I live close but not too thankfully, and I am not in love with the stadium idea. Mostly, the acres of parking that will be required won’t be much different than things are now in many ways. Sure they can throw in a few other “attractions” and put some parking in garages but given that football culture is tailgating don’t see how that works well. As someone within walking distance my neighborhood will get overflow for people how can’t or won’t park in official parking. Yes I know it is only a few Sundays a year (for game), but as someone who works – Sunday is a big errand day for me and being trapped and at the mercy of tailgaters irks me. I hate to be that person. However, some of that is somewhat dependent on how they cite it.

    One of THE main things I would like to be considered regardless of what they actually put in the space, is the highway on/off situation. The current configuration is a clusterf**k.

    And honestly, I just don’t see that a football stadium really gets the city all that much given how few football and other events will happen in any one given year. Sure there are a few jobs and taxes to be collected but again it isn’t like it any big stadium will be used 50% of the year or more. Maybe the city can ran a car garage during the week for all the commuters that drive in? I want someone to make a much better case for a big football stadium than has been made because I have yet to hear a good case for it. Mostly it feels like they just want the team in DC because of prestige. That is hella expensive prestige. I still feel like DC idea of the space for a stadium and parking is going to be very, very different than Snyder’s and he isn’t going to be interested in moving the team back unless HE gets exactly what HE wants in terms of stadium size AND parking configuration.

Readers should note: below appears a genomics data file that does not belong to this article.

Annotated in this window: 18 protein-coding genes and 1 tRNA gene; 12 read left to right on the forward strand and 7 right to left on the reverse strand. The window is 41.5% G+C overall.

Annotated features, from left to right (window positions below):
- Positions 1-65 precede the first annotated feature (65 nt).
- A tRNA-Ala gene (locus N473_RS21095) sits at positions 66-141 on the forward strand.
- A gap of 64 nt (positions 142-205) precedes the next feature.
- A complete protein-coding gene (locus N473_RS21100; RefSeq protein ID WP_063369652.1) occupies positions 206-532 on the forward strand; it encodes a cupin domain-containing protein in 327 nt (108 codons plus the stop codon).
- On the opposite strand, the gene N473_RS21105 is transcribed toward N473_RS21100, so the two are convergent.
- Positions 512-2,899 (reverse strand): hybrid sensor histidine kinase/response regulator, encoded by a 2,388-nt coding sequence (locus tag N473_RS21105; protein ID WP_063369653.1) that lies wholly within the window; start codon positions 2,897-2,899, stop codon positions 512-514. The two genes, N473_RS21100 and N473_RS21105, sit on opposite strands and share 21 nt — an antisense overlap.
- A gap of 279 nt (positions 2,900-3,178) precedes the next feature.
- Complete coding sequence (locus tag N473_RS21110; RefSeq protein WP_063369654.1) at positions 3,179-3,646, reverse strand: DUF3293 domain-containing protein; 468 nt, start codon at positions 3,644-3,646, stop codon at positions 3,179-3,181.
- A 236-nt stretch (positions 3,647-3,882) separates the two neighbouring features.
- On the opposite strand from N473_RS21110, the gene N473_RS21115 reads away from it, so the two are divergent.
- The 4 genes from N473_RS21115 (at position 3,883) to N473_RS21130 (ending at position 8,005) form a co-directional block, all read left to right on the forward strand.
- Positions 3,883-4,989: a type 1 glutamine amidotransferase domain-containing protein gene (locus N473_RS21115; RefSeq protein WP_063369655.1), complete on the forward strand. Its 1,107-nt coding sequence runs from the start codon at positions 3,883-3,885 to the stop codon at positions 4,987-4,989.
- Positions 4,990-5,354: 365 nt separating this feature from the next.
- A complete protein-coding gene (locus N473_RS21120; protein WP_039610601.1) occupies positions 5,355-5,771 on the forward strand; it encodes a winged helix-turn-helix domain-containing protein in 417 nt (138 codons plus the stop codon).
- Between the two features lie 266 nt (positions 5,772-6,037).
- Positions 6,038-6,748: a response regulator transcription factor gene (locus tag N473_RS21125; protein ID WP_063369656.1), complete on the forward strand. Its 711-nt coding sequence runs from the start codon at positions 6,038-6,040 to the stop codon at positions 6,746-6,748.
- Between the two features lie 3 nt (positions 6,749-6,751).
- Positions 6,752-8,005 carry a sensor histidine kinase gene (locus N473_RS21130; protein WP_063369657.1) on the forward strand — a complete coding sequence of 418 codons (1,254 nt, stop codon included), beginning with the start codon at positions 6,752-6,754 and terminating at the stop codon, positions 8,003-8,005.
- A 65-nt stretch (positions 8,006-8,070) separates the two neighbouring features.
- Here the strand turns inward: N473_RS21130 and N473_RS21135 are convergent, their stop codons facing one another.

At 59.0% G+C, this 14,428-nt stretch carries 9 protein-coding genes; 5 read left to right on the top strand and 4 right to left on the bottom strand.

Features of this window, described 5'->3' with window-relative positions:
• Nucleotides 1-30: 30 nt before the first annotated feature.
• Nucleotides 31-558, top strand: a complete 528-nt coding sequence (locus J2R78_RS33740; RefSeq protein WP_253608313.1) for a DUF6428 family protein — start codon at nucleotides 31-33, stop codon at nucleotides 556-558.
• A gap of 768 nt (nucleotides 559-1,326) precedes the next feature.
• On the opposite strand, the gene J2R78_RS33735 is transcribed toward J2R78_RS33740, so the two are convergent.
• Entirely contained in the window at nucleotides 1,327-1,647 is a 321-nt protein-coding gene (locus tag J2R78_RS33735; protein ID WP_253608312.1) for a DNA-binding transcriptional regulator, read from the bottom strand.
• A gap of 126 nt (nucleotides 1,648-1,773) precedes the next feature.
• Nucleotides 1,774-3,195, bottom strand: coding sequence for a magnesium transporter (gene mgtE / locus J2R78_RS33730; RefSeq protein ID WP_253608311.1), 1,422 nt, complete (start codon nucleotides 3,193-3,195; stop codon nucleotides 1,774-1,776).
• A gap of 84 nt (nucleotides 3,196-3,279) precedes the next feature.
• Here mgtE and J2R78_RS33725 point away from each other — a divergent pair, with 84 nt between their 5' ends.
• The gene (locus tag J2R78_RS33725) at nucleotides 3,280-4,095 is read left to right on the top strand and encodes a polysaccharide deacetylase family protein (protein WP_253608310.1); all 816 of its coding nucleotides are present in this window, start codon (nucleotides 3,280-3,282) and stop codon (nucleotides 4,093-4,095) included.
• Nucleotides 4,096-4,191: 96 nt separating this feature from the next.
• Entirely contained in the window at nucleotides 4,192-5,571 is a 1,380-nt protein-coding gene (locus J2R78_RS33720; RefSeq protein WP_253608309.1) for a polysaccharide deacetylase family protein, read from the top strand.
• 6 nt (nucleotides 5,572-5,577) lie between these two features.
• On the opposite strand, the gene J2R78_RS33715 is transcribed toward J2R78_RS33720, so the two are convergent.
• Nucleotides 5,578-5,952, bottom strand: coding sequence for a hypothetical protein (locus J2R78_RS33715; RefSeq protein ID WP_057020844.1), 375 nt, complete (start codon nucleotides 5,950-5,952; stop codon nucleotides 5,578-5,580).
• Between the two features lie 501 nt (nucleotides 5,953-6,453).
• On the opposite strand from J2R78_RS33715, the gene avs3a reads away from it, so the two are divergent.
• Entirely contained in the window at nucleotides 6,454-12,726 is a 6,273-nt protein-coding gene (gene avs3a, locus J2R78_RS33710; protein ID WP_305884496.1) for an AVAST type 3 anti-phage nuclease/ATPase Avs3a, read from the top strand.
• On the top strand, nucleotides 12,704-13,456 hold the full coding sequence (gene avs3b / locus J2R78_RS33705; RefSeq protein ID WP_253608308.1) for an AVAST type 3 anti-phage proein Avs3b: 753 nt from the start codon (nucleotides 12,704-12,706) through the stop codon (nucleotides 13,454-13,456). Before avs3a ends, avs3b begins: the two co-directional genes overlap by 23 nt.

• SF

    I live nearby. It seems like Events DC is just throwing up tons of stuff that sounds good without focusing on anything of real substance. My primary preference would be for the city to focus on a lobbying effort to re-allocate this parcel to allow for a large portion of this to be residential. There’s simply no earthly reason for all of this to be parkland– especially if “parkland” really means “parking lots”. I know this isn’t possible under the current situation, but give me a break– everything can be changed with an adequate amount of political will and the right incentives. What they’re offering here– some sort of urban Disneyland– is destined to fail without integrated residential spaces.

  • marv


  • Ally

    Oh, and is it too late to put in a vote for a neighborhood pub somewhere in there (I know…never going to happen..but we can all dream).

  • Lindsay

    I don’t understand why there isn’t a 2nd metro stop–at the other end of the parking lot where the trolley line ends. That would make sense to me. It’s 3 miles between metro stops there and a mile to the backend of that parking lot. Would help connect the area with transit better and reduce the need for parking.